September 22, 2018
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Architectural Mecca

Philanthropic efforts improve quality of life in nearby Columbus, Indian
The conversation pit is the centerpiece of the Eero Saarinen-designed home. The pillows change with the seasons.

With the opening of another length of Interstate 69 in mid-December, we can finally drive to Bloomington, Indiana, completely on interstate. This will make travel to Columbus, Indiana, a bit easier than driving over to Louisville, Kentucky, and then up I-65. Take a spin on the new interstate to Bloomington, then head east a scenic 36 miles to Columbus.

Columbus became a company town in 1919 with the founding of Cummins. Today the global designer and manufacturer of power generation equipment, power systems, gasoline engines, and custom power supplies still is headquartered in the city of 45,775 people and continues to set the vibrant tone of Columbus.

Columbus is known as an architectural mecca. In the mid-1950s, the Cummins Foundation began paying design fees for public projects designed by highly regarded architects, an effort led by Cummins Chairman J. Irwin Miller to improve quality of life in the town.

Esquire magazine featured Miller on the cover of its October 1967 issue, with the headline, “This man ought to be the next president of the United States.” (Instead, it is said, Miller helped persuade Nelson Rockefeller to run.)

The New York Times architecture critic Paul Goldberger wrote in 1976, “Columbus, Indiana, and J. Irwin Miller are almost holy words in architectural circles. There is no other place in which a single philanthropist has placed so much faith in architecture as a means to civic improvement.”

As the years passed, Columbus came to have a newspaper building designed by Skidmore, Owings & Merrill; a library designed by I.M. Pei; churches designed by Eero Saarinen and his father, Eliel; a Kevin Roche post office; and a Cesar Pelli shopping area.

In 1953, the Millers commissioned Eero Saarinen, the Finnish-American architect whose father Eliel had designed First Christian Church in Columbus (one of the first churches in the U.S. to be built in a modernist style), to design a new home for their growing family. In 1947 Eero Saarinen designed the Gateway Arch in St. Louis.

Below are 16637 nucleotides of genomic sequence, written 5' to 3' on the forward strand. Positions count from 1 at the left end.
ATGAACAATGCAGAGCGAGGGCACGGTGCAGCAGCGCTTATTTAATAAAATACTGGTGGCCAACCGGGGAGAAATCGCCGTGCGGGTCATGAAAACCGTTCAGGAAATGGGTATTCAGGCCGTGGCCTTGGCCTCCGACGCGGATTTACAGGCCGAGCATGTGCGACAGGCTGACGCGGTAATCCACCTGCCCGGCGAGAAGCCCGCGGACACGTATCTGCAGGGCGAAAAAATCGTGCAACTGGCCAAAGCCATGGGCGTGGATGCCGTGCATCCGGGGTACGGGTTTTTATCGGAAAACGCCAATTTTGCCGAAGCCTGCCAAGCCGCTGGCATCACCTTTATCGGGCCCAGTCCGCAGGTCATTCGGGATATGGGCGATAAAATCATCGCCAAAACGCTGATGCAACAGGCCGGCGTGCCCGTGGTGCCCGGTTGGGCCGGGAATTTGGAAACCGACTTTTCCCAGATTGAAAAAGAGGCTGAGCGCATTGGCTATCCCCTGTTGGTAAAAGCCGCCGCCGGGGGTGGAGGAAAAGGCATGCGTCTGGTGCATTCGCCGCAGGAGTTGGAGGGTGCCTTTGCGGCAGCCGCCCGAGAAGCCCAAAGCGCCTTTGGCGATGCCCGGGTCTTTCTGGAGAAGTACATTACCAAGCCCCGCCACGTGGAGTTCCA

J. Irwin died in 2004; his wife Xenia died in 2007. The family agreed to donate the home and gardens to the Indianapolis Museum of Art. Today, twice-daily tours (Tuesday-Saturday, in small groups) are offered by the Columbus Area Visitors Center.

The Miller House and Garden is regarded as one of the five most significant mid-century Modernist residences in the U.S. Joining Saarinen’s creative team on the home were Alexander Girard, who brought strong colors and patterns into the modern aesthetic, and landscape designer Dan Kiley, a leading figure in modern American landscape architecture who employed the Miller home landscape’s grandest feature, an allée of honey locust trees.

Tours have sold out months in advance — visit the IMA website before you go and book in advance.

When You Go

Columbus is home to a fantastic Hotel Indigo, within walking distance of downtown and Mill Race Park. Weeknights are often full — the hotel hosts global onboarding for Cummins — but the property aims to accommodate and some weeks are busier than others. 

Henry Social Club is a farm-to-table restaurant with a bar. Proprietor Gethin Thomas spent a career as executive chef for Cummins; he certainly has been around a kitchen or two. The name derives from his favorite writer and poet, Henry Charles Bukowski.

The Inn at Irwin Gardens is a 1910 Edwardian mansion built by the Miller family now serving as a bed and breakfast and events venue. It is located next door to the I.M. Pei designed Bartholomew County Library. 

No visit to Columbus is complete without a visit to Zaharakos Ice Cream Parlor and Museum. Enjoy a grilled cheese and an epic sundae, and take in Zaharakos’ elaborate collection of vintage soda fountains, syrup dispensers, and mechanical music players.

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